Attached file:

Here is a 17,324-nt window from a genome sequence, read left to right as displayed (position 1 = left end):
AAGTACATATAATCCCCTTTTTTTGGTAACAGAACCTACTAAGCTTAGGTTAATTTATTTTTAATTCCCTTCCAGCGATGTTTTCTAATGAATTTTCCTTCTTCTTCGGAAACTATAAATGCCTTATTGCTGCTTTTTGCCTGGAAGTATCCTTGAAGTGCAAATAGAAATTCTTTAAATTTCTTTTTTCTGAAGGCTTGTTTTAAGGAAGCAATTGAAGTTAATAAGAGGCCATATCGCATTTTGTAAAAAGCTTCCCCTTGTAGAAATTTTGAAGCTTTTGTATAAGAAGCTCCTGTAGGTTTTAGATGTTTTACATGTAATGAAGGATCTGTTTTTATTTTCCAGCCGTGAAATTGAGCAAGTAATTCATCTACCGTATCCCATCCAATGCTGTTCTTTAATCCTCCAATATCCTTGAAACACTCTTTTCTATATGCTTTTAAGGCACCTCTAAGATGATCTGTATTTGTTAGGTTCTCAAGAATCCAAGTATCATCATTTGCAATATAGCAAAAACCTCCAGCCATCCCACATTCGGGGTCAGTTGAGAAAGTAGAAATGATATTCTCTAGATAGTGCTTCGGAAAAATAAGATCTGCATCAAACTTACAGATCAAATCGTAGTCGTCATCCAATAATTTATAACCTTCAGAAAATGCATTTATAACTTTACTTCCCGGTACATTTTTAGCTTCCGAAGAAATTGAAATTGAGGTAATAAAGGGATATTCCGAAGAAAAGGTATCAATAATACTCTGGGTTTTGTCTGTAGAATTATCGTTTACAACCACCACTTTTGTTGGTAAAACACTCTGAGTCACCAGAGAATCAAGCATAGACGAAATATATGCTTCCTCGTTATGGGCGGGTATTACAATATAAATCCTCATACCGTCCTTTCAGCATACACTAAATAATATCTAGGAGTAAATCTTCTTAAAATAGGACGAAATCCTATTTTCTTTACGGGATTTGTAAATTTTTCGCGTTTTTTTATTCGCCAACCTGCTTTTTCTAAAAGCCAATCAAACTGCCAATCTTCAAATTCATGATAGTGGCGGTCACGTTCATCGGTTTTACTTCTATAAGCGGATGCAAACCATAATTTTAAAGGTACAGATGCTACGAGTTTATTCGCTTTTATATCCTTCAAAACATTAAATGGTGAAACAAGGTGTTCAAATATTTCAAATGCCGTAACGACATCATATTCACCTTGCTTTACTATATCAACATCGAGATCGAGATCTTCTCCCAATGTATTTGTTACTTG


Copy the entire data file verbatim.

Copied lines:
Here is a 17,324-nt window from a genome sequence, read left to right as displayed (position 1 = left end):
AAGTACATATAATCCCCTTTTTTTGGTAACAGAACCTACTAAGCTTAGGTTAATTTATTTTTAATTCCCTTCCAGCGATGTTTTCTAATGAATTTTCCTTCTTCTTCGGAAACTATAAATGCCTTATTGCTGCTTTTTGCCTGGAAGTATCCTTGAAGTGCAAATAGAAATTCTTTAAATTTCTTTTTTCTGAAGGCTTGTTTTAAGGAAGCAATTGAAGTTAATAAGAGGCCATATCGCATTTTGTAAAAAGCTTCCCCTTGTAGAAATTTTGAAGCTTTTGTATAAGAAGCTCCTGTAGGTTTTAGATGTTTTACATGTAATGAAGGATCTGTTTTTATTTTCCAGCCGTGAAATTGAGCAAGTAATTCATCTACCGTATCCCATCCAATGCTGTTCTTTAATCCTCCAATATCCTTGAAACACTCTTTTCTATATGCTTTTAAGGCACCTCTAAGATGATCTGTATTTGTTAGGTTCTCAAGAATCCAAGTATCATCATTTGCAATATAGCAAAAACCTCCAGCCATCCCACATTCGGGGTCAGTTGAGAAAGTAGAAATGATATTCTCTAGATAGTGCTTCGGAAAAATAAGATCTGCATCAAACTTACAGATCAAATCGTAGTCGTCATCCAATAATTTATAACCTTCAGAAAATGCATTTATAACTTTACTTCCCGGTACATTTTTAGCTTCCGAAGAAATTGAAATTGAGGTAATAAAGGGATATTCCGAAGAAAAGGTATCAATAATACTCTGGGTTTTGTCTGTAGAATTATCGTTTACAACCACCACTTTTGTTGGTAAAACACTCTGAGTCACCAGAGAATCAAGCATAGACGAAATATATGCTTCCTCGTTATGGGCGGGTATTACAATATAAATCCTCATACCGTCCTTTCAGCATACACTAAATAATATCTAGGAGTAAATCTTCTTAAAATAGGACGAAATCCTATTTTCTTTACGGGATTTGTAAATTTTTCGCGTTTTTTTATTCGCCAACCTGCTTTTTCTAAAAGCCAATCAAACTGCCAATCTTCAAATTCATGATAGTGGCGGTCACGTTCATCGGTTTTACTTCTATAAGCGGATGCAAACCATAATTTTAAAGGTACAGATGCTACGAGTTTATTCGCTTTTATATCCTTCAAAACATTAAATGGTGAAACAAGGTGTTCAAATATTTCAAATGCCGTAACGACATCATATTCACCTTGCTTTACTATATCAACATCGAGATCGAGATCTTCTCCCAATGTATTTGTTACTTG